Manila, Philippines – Indigenous peoples (IPs) are geographically isolated and underserved, with limited access to basic social services and economic opportunities. Their communities are in remote locations and usually have no reliable power sources, forcing indigenous people to use kerosene gas lamps for their lighting needs. These lights not only pose fire hazards and numerous health risks from fumes but also do not provide adequate illumination for family members to do housework, for children to study and for village elders to gather at night. Safety and security are also major concerns, as darkness exposes them to various dangers.

Sinag Pag-asa (Sinag: ray, radiate; Pag-asa: hope) provides indigenous people a brighter future by giving them access to sustainable lighting solutions. This project is funded by Signify Foundation and jointly implemented by ASSIST and Signify Philippines in partnership with the National Commission on Indigenous Peoples and the Pampamayanang Mangyan Ugnayan. Sinag Pagasa provided 550 solar-powered floodlights and 1,000 solar lanterns to various IPs including Dumagats, Mangyans and Aetas. These lights now illuminate their homes, tribal halls, study centers, places of worship and other communal facilities of off-grid communities in nine provinces in Central Luzon and MIMAROPA, impacting the lives of over 2,200 IP families. Community members are now able to work, study, meet and socialize safely at night at no cost, greatly improving their productivity, safety and security. “We often take lighting for granted in our modern world. But for indigenous people, most of whom live in far-flung areas untouched by electricity, darkness is a lifelong problem and safe and affordable illumination is always a challenge,” says Francis Macatulad, the Executive Director of ASSIST. “Sinag Pagasa has lit up the lives of these tribal communities and they now see a brighter future ahead.”

About ASSIST, Inc.

Asia Society for Social Improvement and Sustainable Transformation (ASSIST) was established in 2003 with the aim of addressing sustainability challenges in the Philippines. Driven by passion and purpose for progress and prosperity in the region, ASSIST takes pride in its professional outlook, social responsibility, and process-oriented approach to capacity-building towards social impact. More on ASSIST here.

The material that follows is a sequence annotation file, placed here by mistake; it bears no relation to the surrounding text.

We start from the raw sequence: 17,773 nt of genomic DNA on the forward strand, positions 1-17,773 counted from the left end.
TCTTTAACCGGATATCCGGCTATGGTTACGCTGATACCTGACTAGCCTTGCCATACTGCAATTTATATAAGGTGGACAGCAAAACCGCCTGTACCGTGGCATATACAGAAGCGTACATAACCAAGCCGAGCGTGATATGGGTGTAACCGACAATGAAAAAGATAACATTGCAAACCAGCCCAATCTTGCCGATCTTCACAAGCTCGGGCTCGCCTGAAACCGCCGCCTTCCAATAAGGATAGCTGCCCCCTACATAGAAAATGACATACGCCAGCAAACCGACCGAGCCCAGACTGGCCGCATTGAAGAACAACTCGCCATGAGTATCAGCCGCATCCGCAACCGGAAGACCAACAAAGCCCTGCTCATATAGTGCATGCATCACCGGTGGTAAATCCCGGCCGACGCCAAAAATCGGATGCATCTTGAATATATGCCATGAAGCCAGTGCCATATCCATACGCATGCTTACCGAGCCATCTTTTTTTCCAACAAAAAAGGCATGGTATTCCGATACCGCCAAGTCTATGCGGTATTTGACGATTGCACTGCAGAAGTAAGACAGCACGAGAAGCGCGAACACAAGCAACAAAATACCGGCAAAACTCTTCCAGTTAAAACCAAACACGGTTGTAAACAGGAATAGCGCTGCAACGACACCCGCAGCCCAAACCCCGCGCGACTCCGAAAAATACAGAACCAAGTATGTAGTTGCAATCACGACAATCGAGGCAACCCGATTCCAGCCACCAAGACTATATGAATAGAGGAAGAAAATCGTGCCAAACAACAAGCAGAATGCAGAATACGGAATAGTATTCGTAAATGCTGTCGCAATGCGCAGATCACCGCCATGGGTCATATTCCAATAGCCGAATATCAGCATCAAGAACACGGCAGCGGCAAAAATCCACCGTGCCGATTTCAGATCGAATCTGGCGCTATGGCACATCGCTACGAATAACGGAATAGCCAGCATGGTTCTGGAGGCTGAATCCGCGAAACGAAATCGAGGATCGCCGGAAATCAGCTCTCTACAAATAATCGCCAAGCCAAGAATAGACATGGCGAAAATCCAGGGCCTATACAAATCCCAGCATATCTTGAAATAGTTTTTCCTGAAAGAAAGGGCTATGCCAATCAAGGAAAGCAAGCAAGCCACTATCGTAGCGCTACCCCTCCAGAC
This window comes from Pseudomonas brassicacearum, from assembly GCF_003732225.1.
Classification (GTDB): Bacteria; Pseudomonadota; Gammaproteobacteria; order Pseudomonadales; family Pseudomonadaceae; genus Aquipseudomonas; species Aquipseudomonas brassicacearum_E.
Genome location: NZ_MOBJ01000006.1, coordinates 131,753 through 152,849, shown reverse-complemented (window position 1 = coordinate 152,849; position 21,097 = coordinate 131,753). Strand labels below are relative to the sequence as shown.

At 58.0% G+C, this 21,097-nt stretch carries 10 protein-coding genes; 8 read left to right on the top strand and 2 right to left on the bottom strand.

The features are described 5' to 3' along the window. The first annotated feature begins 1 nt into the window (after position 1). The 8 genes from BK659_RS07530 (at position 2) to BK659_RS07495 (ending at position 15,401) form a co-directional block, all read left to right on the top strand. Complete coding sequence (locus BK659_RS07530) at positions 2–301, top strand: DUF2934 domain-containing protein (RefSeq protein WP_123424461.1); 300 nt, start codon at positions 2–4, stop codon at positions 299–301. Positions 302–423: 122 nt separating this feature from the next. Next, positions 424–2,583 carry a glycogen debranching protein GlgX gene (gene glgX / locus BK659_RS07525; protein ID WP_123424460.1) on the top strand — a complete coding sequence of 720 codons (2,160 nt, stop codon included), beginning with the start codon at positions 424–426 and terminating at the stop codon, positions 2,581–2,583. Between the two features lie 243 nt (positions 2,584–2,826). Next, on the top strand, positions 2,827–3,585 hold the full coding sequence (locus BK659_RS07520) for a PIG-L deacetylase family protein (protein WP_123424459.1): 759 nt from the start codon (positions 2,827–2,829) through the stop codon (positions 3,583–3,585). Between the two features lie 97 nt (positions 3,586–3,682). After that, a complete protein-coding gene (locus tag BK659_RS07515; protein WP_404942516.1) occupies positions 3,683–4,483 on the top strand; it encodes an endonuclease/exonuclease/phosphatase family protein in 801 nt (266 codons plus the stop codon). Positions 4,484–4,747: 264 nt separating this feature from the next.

About Signify

Signify is the new company name of Philips Lighting. Signify is the world leader in lighting for professionals, consumers and lighting for the Internet of Things. Signify’s energy efficient lighting products, systems and services enable our customers to enjoy a superior quality of light, and make people’s lives safer and more comfortable, businesses more productive and cities more livable. Signify proudly markets the best lighting brands in the world: Philips, Interact, Philips Hue, and Color Kinetics. More on Signify here.

About Signify Foundation

The Signify Foundation is an organization dedicated to supporting underprivileged and underserved communities across the world by enabling access to light. When pursuing this mission, the Foundation expects to leverage on Signify’s expertise and knowledge to help develop and provide easily-accessible, sustainable lighting systems that have a meaningful impact on people’s lives. More on the Signify Foundation here.

SIBOL Regenerates New-Found Hope for Corn Farmers in the Philippines

A sustainable farming partnership by ASSIST and Syngenta Philippines aims to improve livelihoods and yields of over 20,000 farmers through soil health

8 April 2022, Manila, Philippines – Asia Society for Social Improvement and Sustainable Transformation (ASSIST) and Syngenta Philippines, Inc. have announced an initiative to improve farmer livelihoods and yields through healthy soil. Project SIBOL will reach over 20,000 farmers to educate them on proper soil management and regenerative agriculture starting in the Cordilleras and Cagayan Valley, the top corn-producing region in the Philippines.